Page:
The Origins And Evolution Of RCBowling
or "How To Make Your Flying Buddies Think You're Insane"

The Origins

In an flying club far far away (Jersey Coast Sport Fliers - Colts Neck, NJ)...

Around the early summer of 2003, our club President, Stan Berger, Jr. had come up with a unique fun-fly called RC Baseball. It is a seemingly simple task of spot landing on a spray painted matrix of Home Run, Out, Single, Double, Triple that looked like a baseball diamond hopscotch board. It created a stir of activity and loyal followers, including me. The simple spot landing contest, with a twist, had a pace that kept our interest and was a hit with everyone (pun intended). I was hooked and inspired to come up with my own sports related event to replace my own carrier landing event that was losing interest. This drove me to find a new idea.

Fast forward to fall of 2003. I was on the roster for a fun-fly event listed only as "TBA" or "To Be Announced". This type of event could be a great surprise or colossal let-down depending on the idea. I had been a CD for a few other "TBA" fun-fly events and most of them were very successful. The pilots came to the field wondering what mayhem would be in store for them. Little did they know, this event would be different - very different - inspired!

I showed up at the flying field with my clipboard loaded with a stack of rule sheets. I placed the "bowling alley hardware" on the ground at my feet. I called out "pilot meeting!". Everybody came over with bewildered looks on their faces. I start to hear the hushed mumbling from the pilots:

  • "This ought to be interesting"
  • "I knew I should have put more garbage bags in the car"
  • "I should have brought a few more planes"
  • "Time to plant some balsa for the spring harvest"

That's when I started to worry.
I went through a lot of engineering and expense for this event. Someone has to try it!

When I explained the event, they were all facinated with the bowling concept but were afraid to be the first to try it. It was a relatively simple task, tow a ball on the end of string to knock down hinged coroplast pins in a number of passes. After explaining the whole thing I heard more comments: "He's nuts!" or "This is going to be cool!" Most of them had their mouths wide open and jaws dragging on the ground.

They all wondered who would be the brave one to try it first and potentially re-kit thier plane. One pilot finally stepped up and said, "Let's test this before we commit to it." He attached the tether to his plane and did a few fly-bys without pins to see if the ball was too much drag. He made several passes and declared that it was no big deal.

Game on!

This was the beginning of what is now one of the most anticipated annual club fun-flys!

The Evolution

RC Bowling v1.0 - WalMart Vinyl Play Ball - 2003 & 2004

When I first started the RC Bowling event, we used Wal Mart 9-inch vinyl play balls superglued to window suction cups with the hook removed. I used a 30 foot tether of 1/16" nylon contractor twine from home depot. To attach the tether to the plane, a loop of the same twine was tied around the top of the main landing gear legs and left slightly loose. The tether was clipped to this loop with a large heavy duty fishing snap swivel.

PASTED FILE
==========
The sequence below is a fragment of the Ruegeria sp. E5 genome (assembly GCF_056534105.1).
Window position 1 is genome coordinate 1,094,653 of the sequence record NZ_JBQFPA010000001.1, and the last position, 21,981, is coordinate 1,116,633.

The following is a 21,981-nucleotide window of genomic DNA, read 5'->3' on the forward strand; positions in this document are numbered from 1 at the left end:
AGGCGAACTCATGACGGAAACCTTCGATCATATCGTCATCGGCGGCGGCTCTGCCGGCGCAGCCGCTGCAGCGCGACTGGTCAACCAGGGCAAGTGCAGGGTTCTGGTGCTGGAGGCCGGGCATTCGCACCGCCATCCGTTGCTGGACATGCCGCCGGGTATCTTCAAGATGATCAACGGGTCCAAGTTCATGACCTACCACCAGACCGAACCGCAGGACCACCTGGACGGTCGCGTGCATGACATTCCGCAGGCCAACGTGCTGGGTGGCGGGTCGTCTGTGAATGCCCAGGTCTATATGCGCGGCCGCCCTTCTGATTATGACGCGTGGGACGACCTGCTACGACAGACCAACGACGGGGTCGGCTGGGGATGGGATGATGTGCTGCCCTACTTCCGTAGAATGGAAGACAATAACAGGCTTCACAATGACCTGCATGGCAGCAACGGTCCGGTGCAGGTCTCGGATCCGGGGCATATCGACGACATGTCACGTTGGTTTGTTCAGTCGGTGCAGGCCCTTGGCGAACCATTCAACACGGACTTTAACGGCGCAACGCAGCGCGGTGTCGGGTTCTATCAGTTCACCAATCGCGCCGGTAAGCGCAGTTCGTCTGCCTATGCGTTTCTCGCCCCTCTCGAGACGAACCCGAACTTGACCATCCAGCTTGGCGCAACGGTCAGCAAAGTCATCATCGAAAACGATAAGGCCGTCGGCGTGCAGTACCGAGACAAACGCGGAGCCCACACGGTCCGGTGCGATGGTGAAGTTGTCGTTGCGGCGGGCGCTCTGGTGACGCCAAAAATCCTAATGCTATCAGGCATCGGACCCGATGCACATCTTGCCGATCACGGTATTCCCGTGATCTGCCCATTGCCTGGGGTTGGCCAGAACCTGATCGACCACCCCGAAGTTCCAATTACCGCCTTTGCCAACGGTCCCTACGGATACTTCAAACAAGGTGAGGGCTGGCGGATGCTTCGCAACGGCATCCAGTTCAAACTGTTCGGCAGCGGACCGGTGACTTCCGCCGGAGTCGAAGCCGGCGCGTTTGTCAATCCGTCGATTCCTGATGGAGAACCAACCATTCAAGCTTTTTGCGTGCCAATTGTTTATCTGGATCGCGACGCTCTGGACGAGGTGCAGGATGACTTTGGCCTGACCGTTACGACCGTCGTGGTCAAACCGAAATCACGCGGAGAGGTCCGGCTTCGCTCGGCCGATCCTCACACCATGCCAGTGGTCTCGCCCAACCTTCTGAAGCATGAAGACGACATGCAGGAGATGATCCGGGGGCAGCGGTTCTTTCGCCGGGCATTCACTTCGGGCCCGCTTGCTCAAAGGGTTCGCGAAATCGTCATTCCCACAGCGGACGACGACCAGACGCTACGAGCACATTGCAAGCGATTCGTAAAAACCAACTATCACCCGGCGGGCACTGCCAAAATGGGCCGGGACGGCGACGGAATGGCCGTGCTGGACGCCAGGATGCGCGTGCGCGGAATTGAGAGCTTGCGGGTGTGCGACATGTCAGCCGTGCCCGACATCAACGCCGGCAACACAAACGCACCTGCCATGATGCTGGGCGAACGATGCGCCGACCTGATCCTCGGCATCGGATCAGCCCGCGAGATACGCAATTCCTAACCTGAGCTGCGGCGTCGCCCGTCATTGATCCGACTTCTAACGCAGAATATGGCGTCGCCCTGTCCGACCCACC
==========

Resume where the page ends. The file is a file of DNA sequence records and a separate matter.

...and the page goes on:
What we learned from RC Bowling v1.0:

  • Watch the airplane, don't just watch the ball!
  • Large fishing snap swivels are reliable and heavy duty for the task.
    The expense is fairly low, but they are tough to find in large quantities.
  • I started with 10 passes per pilot per frame to get somewhat decent scores.
    It now seems that 7 passes is the magic number for proper score accumulation without overdoing it.
  • The vinyl play balls have a funny aerodynamic property that causes them to oscillate at higher speeds.
    This creates problems with aim and accuracy if the ball oscillates up and over the pins causing a miss.
    See version 2.0 below for our improvement.

RC Bowling v2.0 - "Halloween Style" - 2005 to Present

In 2005, my event was scheduled in late October by the Executive Committee. After a couple of years of using the WalMart play ball as the bowling ball, and having the aerodynamic oscillation issue, I thought it would be interesting to try something new. What better way to do RC Bowling in October than by using a plastic pumpkin trick-or-treat bucket?

This initially caused fear and uncertainty with the pilots. "That's going to be a lot of drag!" was heard. Again, a pilot stepped up and tried to use the pumpkin bucket with packing tape over the hole. Same oscillation problem. I convinced him to take off the tape. Wow! No more oscillation and a nice straight flight pattern.

What we learned from RC Bowling v2.0:

  • Watch the airplane, don't just watch the ball!
  • The pumpkin buckets appear to be the best ball for the job. Aerodynamically stable and festive too.
    Just cut off the plastic handle and use a double loop of contractor's string in its place to attach the tether to.
  • Instead of flying one pilot at a time, fly 3 or 4 and have them call their pass to the scorekeeper.
    Have them call their shots like this: "Kevin shooting."
    This accomplishes two things. It is equivalent to calling "making a low pass" to the other pilots and it allows
    the scorekeeper to keep up with the action and know which bowler to credit with the next pin hit.
  • Cheap plastic "dog leash clip" style keychains work well for attaching the ball to the attachment loop.
    They have the added feature of being able to break away if someone catches the ball on a bush or tree.
    They detach and re-attach quickly allowing people to share a ball on their team.
    These are available at the key cutting counter at Home Depot.


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